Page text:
India: Settled Possession - Right Of Possession Over Immoveable Property - Supreme Court Of India

Last Updated: 1 August 2019
Article by Riddhi Bose

In the case of Poona Ram v Moti Ram & Ors, the bench of Hon'ble Justices Mohan M Shantanagoudar and N.V Ramana of Hon'ble Supreme Court has opined that "a person who asserts possessory title over a particular property will have to show that he is under settled or established possession of the said property. But merely stray or intermittent acts of trespass do not give such right against the true owner". That, the proposition with regards, immoveable property remains that "Possession is nine-tenth of the law". However, it is necessary to observe that there must be an establishment of "settled possession" to establish possessory title claim over an immovable property under Indian Law. Thus, to state that any person having casual possession over the immoveable property will not have possessory title over the said property.

Background: Respondent Moti Ram had filed a suit over an immoveable property over which he claimed possessory title, which seemed merely based on his prior possession on the property for a number of years. However, Moti Ram had no documents to evidence his possession over the same. The Petitioner, Poona Ram submitted his title deeds to the suit property, having thus claimed a better title to the suit property. The Trial Court decreed the suit in favour of Moti Ram, but the First Appellate Court, reversed the order of Trial Court and held that, Poona Ram in lieu of title deeds had proved his title over the suit property in question. However, in Second Appeal, the High Court of Rajasthan, restored the order of the Trial Court and observed that Poona Ram was not able to prove his title over the property on two grounds: i) claim for a better title, or disposition of Moti Ram's title over the property, ii) Moti Ram not being in possession of suit property, but Moti Ram had possessory title to suit property on the basis of his long term possession. It is on the basis of this observation that Poona Ram approached the Apex Court.

Observation of Apex Court: The ratio laid down by the Supreme Court in the judgment is that a person who asserts possessory title over a particular property, will have to show he is under settled or established possession of the said property. Therefore, the Supreme Court, in the present case in light of the above submission had to observe that whether Moti Ram had better title over the suit property and whether he was in settled possession of the property, which required dispossession as per law.

The Apex Court, while addressing the stance under Section 64 of Limitation Act, wherein a suit for possession of immoveable property based on previous possession and not on title, if brought within 12 years from dated of dispossession, opined that such a suit is based on possessory title as opposed to proprietary possession has also elaborated on the term "settled possession" holding that such possession over the property which has existed for a long period of time and such effective possession of a person without title would entitle him to protect his possession, similar to that of a true owner.

The Supreme Court while addressing the issue, took relevance from its earlier judgment in the case of Nair Service Society Ltd v K.C Alexander, AIR 1968 SC 1165, wherein the Court held that a person in possession of land in assumed character of owner and exercising peaceably the ordinary rights of ownership has a perfectly good title against the entire world except the rightful owner. In such a case, the defendant must show in himself, or his predecessor a valid legal title and probably possession prior to plaintiff's possession.

Thus, the Court has observed that person who claims to have been in possessory title over a particular property, may have to show that they have been under settled or established possession of the said property, however trespass or mere possession won't give any valid right against the true owner. The Court has laid down while reiterating the definition of "settled possession" opined that "Settled possession means such possession over the property which has existed for a sufficiently long period of time, and has been acquiesced to by the true owner. A casual act of possession does not have the effect of interrupting the possession of the rightful owner. A stray act of trespass, or a possession which has not matured into settled possession, can be obstructed or removed by the true owner even by using necessary force."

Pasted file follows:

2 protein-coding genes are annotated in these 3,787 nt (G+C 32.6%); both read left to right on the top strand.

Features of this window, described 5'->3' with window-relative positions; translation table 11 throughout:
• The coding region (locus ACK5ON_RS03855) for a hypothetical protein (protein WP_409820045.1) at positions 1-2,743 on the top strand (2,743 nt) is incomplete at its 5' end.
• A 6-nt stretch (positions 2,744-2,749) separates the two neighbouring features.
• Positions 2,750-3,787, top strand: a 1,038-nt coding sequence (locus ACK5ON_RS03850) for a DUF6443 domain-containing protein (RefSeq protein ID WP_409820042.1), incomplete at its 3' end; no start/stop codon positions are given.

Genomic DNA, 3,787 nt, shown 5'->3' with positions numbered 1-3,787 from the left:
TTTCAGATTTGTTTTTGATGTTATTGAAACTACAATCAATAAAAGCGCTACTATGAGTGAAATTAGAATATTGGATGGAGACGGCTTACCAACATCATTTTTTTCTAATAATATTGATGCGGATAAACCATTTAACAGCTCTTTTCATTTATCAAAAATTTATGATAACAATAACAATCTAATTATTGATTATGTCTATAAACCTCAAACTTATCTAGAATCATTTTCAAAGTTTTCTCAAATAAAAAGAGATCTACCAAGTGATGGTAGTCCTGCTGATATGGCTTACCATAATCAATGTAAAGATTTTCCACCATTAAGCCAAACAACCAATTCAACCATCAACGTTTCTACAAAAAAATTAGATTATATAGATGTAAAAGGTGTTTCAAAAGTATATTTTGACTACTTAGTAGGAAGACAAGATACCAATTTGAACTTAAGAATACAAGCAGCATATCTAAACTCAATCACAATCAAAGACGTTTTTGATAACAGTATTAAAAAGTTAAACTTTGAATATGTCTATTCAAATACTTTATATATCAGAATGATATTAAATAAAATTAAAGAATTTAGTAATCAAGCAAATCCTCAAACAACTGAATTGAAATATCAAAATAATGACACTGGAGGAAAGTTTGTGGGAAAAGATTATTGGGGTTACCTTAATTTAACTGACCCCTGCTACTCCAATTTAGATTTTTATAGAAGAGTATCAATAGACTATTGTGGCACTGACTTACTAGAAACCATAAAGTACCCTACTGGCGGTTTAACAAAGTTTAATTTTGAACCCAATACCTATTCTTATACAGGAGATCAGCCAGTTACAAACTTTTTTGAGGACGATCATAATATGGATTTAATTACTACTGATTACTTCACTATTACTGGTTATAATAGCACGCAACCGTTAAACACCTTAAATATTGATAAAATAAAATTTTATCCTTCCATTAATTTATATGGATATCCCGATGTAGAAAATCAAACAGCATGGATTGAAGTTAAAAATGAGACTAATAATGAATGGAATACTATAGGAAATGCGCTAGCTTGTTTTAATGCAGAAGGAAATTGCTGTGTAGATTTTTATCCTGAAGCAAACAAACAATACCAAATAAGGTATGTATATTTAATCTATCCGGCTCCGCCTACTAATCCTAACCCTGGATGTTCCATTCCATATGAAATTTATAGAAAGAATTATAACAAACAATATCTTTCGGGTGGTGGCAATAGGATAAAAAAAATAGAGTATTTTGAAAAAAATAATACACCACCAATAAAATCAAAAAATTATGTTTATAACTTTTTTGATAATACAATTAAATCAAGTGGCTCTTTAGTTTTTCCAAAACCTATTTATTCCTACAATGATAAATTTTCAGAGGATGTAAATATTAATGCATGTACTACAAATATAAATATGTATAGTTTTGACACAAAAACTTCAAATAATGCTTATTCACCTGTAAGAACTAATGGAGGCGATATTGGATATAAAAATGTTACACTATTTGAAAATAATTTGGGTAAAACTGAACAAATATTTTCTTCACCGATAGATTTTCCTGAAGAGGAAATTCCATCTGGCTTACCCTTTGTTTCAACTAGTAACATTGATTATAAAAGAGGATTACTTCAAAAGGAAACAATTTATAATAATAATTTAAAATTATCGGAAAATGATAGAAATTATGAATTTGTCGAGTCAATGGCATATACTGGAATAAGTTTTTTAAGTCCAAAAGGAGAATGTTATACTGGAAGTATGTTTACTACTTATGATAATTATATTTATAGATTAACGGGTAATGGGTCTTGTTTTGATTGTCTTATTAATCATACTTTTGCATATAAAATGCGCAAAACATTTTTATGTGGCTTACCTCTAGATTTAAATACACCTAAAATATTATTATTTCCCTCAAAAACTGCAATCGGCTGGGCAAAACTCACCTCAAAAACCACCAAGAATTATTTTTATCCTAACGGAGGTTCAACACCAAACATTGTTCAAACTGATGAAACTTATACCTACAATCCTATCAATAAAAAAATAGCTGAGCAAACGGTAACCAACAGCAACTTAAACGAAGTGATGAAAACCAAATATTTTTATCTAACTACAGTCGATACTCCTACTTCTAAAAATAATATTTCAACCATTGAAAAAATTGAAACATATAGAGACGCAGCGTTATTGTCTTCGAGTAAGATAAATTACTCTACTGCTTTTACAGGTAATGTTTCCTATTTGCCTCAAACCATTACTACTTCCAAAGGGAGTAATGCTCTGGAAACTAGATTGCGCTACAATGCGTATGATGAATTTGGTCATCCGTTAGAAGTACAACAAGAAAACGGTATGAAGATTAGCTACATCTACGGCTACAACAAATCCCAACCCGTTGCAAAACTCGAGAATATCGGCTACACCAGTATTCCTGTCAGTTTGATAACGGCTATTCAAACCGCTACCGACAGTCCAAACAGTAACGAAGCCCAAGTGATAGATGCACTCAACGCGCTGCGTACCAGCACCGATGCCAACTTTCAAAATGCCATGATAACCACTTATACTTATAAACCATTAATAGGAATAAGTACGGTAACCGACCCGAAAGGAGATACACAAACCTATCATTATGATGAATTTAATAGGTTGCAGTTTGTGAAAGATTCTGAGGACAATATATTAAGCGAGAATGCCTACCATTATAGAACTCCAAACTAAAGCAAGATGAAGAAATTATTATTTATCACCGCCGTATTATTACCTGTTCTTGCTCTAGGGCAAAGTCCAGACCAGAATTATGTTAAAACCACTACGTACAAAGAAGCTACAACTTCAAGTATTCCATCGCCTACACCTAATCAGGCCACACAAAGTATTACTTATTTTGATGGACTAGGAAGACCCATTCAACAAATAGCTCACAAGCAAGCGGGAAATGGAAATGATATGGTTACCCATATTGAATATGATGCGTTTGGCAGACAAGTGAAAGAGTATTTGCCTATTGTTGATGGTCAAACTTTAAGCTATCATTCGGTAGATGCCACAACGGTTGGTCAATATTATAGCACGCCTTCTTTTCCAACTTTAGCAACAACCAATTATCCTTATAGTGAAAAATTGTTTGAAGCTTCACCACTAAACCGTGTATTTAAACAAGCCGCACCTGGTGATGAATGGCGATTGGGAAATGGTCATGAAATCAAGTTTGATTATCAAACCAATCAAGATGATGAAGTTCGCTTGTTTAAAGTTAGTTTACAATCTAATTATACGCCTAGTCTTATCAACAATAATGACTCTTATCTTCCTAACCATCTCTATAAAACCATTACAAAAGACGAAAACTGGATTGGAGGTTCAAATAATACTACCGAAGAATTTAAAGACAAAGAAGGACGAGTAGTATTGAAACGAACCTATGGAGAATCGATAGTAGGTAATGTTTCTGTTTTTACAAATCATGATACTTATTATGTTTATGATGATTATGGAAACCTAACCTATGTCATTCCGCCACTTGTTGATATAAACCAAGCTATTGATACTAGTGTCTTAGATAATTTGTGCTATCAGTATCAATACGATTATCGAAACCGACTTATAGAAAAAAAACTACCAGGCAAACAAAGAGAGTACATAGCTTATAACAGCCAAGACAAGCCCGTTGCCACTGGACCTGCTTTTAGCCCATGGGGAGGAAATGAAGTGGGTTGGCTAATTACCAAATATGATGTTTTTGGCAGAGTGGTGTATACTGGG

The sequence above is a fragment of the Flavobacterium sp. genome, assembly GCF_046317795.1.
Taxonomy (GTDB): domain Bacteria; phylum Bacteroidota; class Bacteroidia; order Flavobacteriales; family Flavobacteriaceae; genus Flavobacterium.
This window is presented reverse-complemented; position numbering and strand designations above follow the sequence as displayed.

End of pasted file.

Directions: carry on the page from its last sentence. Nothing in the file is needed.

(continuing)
The Court even went on to observe that the possession should be in the nature of Animus possidendi, holding that there should be an intention to possess. In common law, all that is required is an intention to possess. The same can be observed by reference to the judgment of Powell v McFarlane ((1979) 38 P & CR 452) wherein the Court had held that "if the law is to attribute possession of land to a person who can establish no paper title to possession, he must be shown to have both factual possession and the requisite intention to possess".

The Court has observed that the plaintiff should prove his case to the satisfaction of the Court and cannot win on the weakness of the case of the defendant. However, as there is no confusion as to the identity of the property in question. The Supreme Court has also stated that the First Appellate Court, being the final court for appreciation of fact has rightly held that Poona Ram, while evidencing his claim of title over the suit property, with the title deed has indeed succeeded in proving a better title to the suit property as against Devi Ram who merely claims casual possessory rights over the suit property. The Apex Court also opined that the High Court should not have gone into the merits of the case nor appreciation of evidence and should not have interfered with the order of First Appellate Court based on evidence on record, which are no perverse or against the material on record.

Possessory Title and Proprietary Title

The difference between Possessory Title as opposed to Proprietary Title has been laid down under the law. Article 65 of Schedule 1 of Limitation Act provides that a person aggrieved may file a suit for recovery of possession of immoveable property based on proprietary title, within 12 years from the time when the possession of the defendant is adverse to that of the plaintiff. Article 64 of the Schedule 1 of Limitation Act, provides that person aggrieved may file a suit for recovery of possession of immoveable property or any interest therein based on possessory title, within 12 years from the date of dispossession of aggrieved person from the suit property. However, in both cases if the period of 12 years expires and the challenge to title of immoveable property is not made, then it amounts to closure of the said right.